Other Uses: The main other uses of the Elder, mainly its berries, are primarily culinary and gastronomic. Wines and liqueurs are made from the berries, either by fermenting the pressed juice, or by infusing the steamed, dried berries in wine or alcoholic spirits. The steamed, dried berries can be used as an ingredient in Sangrias to add a zesty, fruity flavor to the mix. Blending the berries into lemonade is also a good idea. Because of its dispersing, cooling properties and nature, the fresh flowers and shoots can be made into a refreshing summer drink, by infusing and macerating them in hot water, adding honey or sugar as a sweetener, then cooling it to room temperature or cooler. This is a very popular summer drink in Romania, and in other parts of Europe. Elder berries can also be boiled down into jams and preserves, and sweetened to taste if desired. Elder berries are a good source of iron, vitamin C, bioflavonoids, rutin, and other nutrients, so they make a good herbal superfood. Italians make a liqueur from the Elder flowers. An infusion of dried Elder flowers has been used for cosmetic purposes, as an external wash to maintain a clear, beautiful complexion. Even the wood has its uses. The wood of older, more mature trees is hard, fine grained and takes a high polish; therefore, it is used for many articles that have to be made with durability and precision in mind, such as combs and mathematical instruments. The young branches of the Elder tree have a soft, pithy interior that can easily be extruded; the hollow stems can then be made into shepherds’ flutes of various kinds.
Preparation and Dosage: Of all the parts of the Elder tree, the berries are generally the mildest, but even here, they have to be lightly steamed and dried to prepare them for medicinal use; otherwise, they can be too purgative. The berries can be infused as a tea, decocted, either singly or in combination with other herbs, or made into a syrup, by making a concentrated decoction and then blending it with sugar or honey. Jams and preserves can also be made from the steamed, dried berries. The flowers need to be dried quickly in the sunlight, otherwise they will spoil or rot, turning dark brown; the proper color of the dried Elder flowers is vanilla or cream colored. Elder flowers are usually infused in the ratio of a heaping tablespoon per cup of hot water and drunk hot, to provoke sweating and break the fevers of colds and flu. The dried flowers can also be powdered and used in standard doses, either singly or in combination with other herbs in equal parts. The bark is usually prepared as an infusion in the ratio of one ounce (28 gms.) of the cut and sifted bark per pint of hot water and taken in wineglassful doses throughout the day. The green Elder leaves can be prepared into a healing ointment called Unguentum Sambuci Viride, or Green Elder Ointment. Mrs. M. Grieve gives the following recipe: Take three parts of fresh Elder leaves, four parts of lard and two parts of prepared suet. Heat and melt these together with the fresh leaves until the green color is fully extracted, and press the melted fat through a linen cloth until it is fully extracted. Allow to cool and solidify before use. It is used as a domestic remedy for bruises, sprains and chilblains, as well as an external emollient.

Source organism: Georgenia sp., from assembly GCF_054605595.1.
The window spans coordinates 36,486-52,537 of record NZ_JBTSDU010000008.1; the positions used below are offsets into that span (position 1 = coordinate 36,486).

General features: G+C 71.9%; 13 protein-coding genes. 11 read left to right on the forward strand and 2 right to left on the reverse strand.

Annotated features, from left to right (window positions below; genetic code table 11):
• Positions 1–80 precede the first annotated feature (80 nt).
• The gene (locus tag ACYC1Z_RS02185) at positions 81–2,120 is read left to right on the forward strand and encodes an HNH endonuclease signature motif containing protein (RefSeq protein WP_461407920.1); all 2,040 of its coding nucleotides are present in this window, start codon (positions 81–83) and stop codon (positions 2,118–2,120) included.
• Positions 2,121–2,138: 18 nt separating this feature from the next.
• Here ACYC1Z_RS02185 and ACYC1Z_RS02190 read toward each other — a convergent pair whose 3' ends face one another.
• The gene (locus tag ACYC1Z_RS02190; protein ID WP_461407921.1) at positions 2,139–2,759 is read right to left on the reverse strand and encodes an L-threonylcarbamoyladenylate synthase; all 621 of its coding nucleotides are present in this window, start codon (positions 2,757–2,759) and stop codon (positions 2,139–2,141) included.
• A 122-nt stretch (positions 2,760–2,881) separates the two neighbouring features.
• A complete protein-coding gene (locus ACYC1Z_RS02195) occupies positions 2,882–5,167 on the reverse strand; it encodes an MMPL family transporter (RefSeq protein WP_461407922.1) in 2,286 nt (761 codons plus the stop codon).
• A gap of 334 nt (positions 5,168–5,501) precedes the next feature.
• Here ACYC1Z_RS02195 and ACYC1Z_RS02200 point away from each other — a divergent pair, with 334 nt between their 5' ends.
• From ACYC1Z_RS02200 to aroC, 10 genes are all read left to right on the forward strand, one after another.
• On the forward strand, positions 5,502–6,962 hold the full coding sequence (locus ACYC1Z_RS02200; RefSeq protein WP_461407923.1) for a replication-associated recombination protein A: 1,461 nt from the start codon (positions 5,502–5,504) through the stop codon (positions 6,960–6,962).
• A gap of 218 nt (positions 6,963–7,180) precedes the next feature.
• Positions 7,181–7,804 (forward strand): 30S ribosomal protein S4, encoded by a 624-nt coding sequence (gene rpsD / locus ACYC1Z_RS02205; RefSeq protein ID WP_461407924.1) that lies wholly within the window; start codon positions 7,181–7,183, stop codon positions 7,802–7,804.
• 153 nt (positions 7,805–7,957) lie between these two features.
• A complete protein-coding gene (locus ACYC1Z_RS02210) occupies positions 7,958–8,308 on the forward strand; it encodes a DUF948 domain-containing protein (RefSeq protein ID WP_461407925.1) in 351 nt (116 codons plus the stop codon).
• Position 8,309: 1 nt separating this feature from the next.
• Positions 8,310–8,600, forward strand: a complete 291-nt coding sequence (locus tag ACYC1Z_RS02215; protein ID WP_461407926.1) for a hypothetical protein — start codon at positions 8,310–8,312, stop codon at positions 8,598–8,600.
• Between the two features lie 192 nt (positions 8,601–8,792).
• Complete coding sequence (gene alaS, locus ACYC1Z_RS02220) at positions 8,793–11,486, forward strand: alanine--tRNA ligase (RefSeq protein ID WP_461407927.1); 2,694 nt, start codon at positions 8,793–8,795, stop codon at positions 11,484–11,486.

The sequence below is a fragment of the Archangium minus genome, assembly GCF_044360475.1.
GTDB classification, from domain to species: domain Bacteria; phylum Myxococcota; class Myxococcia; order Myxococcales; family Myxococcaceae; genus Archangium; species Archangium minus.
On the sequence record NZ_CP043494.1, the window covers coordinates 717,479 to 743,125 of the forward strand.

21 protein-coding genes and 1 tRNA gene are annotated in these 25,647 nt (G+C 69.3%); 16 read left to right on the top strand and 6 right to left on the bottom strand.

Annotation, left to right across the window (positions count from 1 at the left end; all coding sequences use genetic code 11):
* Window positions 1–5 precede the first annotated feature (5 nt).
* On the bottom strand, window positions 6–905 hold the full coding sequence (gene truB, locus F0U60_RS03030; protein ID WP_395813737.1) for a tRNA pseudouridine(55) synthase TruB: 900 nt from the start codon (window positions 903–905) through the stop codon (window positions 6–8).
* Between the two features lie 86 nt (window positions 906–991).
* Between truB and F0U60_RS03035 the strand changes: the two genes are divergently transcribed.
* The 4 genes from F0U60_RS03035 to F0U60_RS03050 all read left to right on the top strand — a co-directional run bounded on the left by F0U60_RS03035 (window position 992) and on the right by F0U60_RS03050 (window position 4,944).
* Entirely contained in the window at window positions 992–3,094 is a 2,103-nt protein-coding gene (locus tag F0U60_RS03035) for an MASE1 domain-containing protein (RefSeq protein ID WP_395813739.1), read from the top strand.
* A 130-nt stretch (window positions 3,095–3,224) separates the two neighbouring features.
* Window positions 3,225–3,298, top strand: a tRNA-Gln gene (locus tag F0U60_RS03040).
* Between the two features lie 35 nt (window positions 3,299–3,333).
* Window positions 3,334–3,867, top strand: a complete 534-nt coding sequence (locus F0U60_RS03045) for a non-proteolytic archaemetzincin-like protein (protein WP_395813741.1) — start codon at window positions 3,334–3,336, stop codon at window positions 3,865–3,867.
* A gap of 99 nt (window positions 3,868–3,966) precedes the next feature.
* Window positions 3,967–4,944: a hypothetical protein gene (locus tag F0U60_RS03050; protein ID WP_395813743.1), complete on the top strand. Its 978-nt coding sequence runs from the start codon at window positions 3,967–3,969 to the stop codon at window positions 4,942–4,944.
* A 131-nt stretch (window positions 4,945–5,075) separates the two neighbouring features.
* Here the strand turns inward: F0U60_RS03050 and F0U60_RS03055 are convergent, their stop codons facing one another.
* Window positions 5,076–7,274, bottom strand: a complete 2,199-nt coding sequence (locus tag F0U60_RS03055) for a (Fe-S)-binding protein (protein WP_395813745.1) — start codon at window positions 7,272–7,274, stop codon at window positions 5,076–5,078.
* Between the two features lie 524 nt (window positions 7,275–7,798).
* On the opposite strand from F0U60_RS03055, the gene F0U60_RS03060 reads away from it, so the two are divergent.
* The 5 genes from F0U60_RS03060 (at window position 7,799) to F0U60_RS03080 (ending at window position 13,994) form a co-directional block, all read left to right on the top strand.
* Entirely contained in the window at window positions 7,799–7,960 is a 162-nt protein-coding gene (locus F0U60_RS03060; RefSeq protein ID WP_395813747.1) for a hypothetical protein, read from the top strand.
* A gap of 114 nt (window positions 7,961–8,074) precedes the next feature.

Herbal Formulation: Elder berries, although quite versatile in its formulation potential, combine best with herbs of a light, dispersing pungent nature due to the heavy unctuousness of its moistening, emollient nature. The sweet berries also complement bitter tonic herbs like Gentian quite well, and soften their bitterness. The flowers are generally used with other diaphoretics in herbal infusions designed to provoke sweating, but since the flowers can potentially provoke giddiness and nausea due to their cleansing, dispersing nature, they are best combined with diaphoretics that have a soothing, settling action on the stomach and digestion. The bark and leaves are usually used singly as herbal simples.
Classic Combinations: Elder berries combine quite well with Fresh Ginger (Zingiber officinale) in herbal decoctions to treat colds and flu; you can sweeten this brew with lemon and honey. As an alterative or blood cleanser and an immunostimulant for colds and flu, Elder berries combine well with Echinacea root (Echinacea angustifolia) and bitter tonics like Goldenseal root (Hydrastis canadensis). As a soothing tonic for infantile colic, Elder berries combine very well with Dried Ginger (Zingiber officinale) and Fennel seed (Foeniculum vulgare) or Anise (Pimpinella anisum). As a stimulating diaphoretic to break the fevers of colds and flu, Elder flowers combine very well with Peppermint (Mentha piperita). For respiratory allergies, Elder flowers combine very well with Linden flowers (Tilia europea).
Description: Sambucus nigra, popularly known as Black Elder, European Elder or Common Elder, has a long history of use in European folk medicine for a variety of purposes. Virtually every part of this healing tree is used, and each part has a different therapeutic use and purpose. Elder trees put forth their fragrant blossoms in June, around the summer solstice, and soon thereafter follow the dark black berries. The fresh flowers and tender young shoots are made into a soothing, cooling summer drink, sweetened with a little sugar or honey; the young shoots can also be steamed and eaten as a vegetable. The medicinal use of Elder dates back all the way to Hippocrates, and many other old European herbalists and natural historians, such as Pliny and Culpeper, held it in the highest esteem. Poets have also sung forth its praises, and an extensive body of myth and lore surrounds this legendary plant. In ages past, the bark and the leaves of the Elder were used medicinally, but these have fallen out of favor in modern times, due to their purgative properties, and now the main parts of the Elder that are most commonly used are the safer and more innocuous parts – the berries and flowers.
Nicholas Culpeper had this to say about Elder:
The first shoots of the common Elder, boiled like Asparagus, and the young leaves and stalks boiled in fat broth, doth mightily carry forth phlegm and choler. The middle or inward bark boiled in water and given in drink worketh much more violently; and the berries, either green or dry, expel the same humour, and are often given with good success in dropsy; the bark of the root boiled in wine, or the juice thereof drunk, worketh the same effects, but more powerfully than either the leaves or fruit. The juice of the root taken, causes vomitings and purgeth the watery humours of the dropsy.